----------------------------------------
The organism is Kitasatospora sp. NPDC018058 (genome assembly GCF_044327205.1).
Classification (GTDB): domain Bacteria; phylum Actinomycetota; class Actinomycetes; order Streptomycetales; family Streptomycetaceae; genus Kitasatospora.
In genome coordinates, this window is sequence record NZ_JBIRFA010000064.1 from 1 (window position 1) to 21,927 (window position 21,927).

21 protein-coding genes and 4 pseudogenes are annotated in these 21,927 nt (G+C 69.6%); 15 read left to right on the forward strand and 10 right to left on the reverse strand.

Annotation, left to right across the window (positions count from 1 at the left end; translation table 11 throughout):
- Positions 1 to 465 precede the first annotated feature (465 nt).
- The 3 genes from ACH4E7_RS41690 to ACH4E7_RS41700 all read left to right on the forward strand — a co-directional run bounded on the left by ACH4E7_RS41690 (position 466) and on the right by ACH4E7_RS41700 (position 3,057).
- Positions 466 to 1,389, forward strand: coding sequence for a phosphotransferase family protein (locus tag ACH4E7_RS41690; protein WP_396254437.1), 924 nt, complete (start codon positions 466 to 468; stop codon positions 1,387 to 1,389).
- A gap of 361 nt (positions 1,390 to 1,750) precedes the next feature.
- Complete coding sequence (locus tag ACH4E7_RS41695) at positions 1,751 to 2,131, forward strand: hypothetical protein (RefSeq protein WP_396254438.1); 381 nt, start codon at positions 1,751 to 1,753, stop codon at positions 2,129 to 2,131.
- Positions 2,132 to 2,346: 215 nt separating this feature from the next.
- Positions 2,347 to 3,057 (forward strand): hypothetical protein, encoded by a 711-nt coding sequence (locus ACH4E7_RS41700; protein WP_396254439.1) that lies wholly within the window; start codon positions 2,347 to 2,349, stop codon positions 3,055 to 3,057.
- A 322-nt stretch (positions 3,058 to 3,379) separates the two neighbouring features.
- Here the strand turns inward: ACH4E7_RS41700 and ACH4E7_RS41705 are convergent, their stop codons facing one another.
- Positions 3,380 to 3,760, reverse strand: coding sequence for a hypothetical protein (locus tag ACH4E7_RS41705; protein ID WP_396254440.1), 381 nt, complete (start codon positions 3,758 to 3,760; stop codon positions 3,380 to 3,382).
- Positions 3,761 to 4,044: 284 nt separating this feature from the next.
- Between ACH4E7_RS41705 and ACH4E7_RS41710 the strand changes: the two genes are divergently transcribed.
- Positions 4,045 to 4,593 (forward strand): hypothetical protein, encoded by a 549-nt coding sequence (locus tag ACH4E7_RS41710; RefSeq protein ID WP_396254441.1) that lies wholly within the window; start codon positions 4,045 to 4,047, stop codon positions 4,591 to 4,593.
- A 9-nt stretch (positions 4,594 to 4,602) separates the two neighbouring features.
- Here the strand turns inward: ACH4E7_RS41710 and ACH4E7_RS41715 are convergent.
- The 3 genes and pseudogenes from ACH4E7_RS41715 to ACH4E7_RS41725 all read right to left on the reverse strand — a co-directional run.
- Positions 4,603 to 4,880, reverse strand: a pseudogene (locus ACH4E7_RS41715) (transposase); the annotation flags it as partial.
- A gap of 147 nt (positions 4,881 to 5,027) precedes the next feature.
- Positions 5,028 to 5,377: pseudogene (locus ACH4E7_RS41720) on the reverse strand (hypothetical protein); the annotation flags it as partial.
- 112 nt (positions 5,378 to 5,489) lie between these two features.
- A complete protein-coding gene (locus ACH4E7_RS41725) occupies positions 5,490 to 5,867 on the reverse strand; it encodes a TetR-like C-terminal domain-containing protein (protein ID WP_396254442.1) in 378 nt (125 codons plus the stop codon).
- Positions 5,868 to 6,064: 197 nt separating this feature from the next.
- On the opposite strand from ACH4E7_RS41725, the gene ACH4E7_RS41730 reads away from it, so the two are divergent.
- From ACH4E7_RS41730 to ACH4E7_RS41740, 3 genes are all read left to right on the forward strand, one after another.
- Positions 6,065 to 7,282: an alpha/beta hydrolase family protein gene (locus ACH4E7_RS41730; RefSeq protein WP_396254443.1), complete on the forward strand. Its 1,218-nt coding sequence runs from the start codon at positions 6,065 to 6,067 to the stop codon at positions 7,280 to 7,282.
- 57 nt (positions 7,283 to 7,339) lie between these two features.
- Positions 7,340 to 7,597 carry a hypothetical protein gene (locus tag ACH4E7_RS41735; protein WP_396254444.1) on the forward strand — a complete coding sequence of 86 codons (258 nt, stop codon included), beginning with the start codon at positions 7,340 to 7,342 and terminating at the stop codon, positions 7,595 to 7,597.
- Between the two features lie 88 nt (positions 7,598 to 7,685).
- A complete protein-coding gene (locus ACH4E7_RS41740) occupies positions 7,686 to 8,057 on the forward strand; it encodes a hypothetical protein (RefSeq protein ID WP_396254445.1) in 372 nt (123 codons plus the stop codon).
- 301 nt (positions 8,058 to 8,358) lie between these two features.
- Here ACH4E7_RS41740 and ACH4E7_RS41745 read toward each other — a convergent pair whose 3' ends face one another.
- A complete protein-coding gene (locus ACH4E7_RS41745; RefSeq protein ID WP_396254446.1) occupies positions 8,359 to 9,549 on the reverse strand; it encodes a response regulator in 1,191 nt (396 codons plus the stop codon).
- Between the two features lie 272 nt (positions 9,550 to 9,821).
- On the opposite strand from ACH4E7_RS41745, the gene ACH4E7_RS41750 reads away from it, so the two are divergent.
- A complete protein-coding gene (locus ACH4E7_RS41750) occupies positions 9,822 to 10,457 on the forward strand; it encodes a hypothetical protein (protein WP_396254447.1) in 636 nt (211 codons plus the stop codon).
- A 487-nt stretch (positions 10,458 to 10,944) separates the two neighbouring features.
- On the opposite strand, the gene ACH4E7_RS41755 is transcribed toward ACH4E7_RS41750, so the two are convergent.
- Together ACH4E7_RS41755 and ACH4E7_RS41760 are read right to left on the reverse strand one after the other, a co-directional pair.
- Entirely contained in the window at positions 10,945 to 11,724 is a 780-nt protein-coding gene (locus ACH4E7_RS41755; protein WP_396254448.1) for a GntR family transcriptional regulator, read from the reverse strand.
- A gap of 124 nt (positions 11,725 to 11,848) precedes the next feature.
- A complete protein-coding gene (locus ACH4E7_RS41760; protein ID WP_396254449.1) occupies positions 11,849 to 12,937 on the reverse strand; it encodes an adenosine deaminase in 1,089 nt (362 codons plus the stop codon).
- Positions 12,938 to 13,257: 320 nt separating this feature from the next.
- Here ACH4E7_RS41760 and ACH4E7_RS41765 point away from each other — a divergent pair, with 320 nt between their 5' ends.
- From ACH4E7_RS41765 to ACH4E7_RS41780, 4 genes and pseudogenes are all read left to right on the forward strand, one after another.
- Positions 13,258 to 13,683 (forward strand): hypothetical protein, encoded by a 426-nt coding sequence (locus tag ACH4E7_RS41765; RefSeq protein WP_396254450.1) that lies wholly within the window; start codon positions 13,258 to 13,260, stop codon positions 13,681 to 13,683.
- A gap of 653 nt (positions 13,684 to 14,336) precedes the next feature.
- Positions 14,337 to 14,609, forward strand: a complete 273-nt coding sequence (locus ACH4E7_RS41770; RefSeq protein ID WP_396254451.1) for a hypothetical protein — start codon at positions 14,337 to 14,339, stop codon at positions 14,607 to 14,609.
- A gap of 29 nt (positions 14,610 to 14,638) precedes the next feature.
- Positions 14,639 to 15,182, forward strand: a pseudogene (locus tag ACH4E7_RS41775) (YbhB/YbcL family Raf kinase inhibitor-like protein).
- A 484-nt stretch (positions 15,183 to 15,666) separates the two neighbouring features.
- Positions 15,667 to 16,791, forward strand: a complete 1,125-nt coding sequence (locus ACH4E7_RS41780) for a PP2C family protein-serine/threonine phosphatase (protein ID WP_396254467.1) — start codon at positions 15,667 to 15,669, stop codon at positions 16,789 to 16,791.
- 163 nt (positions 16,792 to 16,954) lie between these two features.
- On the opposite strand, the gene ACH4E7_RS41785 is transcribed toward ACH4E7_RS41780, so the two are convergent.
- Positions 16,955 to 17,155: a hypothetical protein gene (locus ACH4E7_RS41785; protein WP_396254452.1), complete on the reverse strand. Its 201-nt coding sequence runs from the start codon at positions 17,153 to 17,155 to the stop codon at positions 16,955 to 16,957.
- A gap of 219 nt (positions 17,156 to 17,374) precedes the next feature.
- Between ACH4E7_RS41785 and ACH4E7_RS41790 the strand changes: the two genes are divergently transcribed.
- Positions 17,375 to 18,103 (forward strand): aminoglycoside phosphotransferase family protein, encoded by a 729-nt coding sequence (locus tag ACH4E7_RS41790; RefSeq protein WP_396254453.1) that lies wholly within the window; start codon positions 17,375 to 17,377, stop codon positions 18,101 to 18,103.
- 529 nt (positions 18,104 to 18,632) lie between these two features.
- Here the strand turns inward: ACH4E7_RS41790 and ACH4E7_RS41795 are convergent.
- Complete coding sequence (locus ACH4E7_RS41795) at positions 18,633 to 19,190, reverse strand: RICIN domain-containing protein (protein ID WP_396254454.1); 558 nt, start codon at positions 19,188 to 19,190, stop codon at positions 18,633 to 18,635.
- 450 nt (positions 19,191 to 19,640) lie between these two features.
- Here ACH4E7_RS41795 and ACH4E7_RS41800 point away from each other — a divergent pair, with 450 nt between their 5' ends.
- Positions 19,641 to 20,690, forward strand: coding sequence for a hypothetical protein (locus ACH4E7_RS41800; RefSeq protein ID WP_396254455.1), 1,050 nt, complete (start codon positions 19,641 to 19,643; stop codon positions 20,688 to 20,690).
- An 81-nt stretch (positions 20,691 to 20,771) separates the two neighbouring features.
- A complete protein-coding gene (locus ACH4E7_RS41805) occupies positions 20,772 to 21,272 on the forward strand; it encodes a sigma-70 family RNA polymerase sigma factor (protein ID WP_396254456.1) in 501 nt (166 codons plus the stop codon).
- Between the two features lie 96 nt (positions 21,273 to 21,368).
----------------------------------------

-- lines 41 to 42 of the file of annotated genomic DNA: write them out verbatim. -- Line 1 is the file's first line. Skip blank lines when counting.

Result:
- A 487-nt stretch (positions 10,458 to 10,944) separates the two neighbouring features.
- On the opposite strand, the gene ACH4E7_RS41755 is transcribed toward ACH4E7_RS41750, so the two are convergent.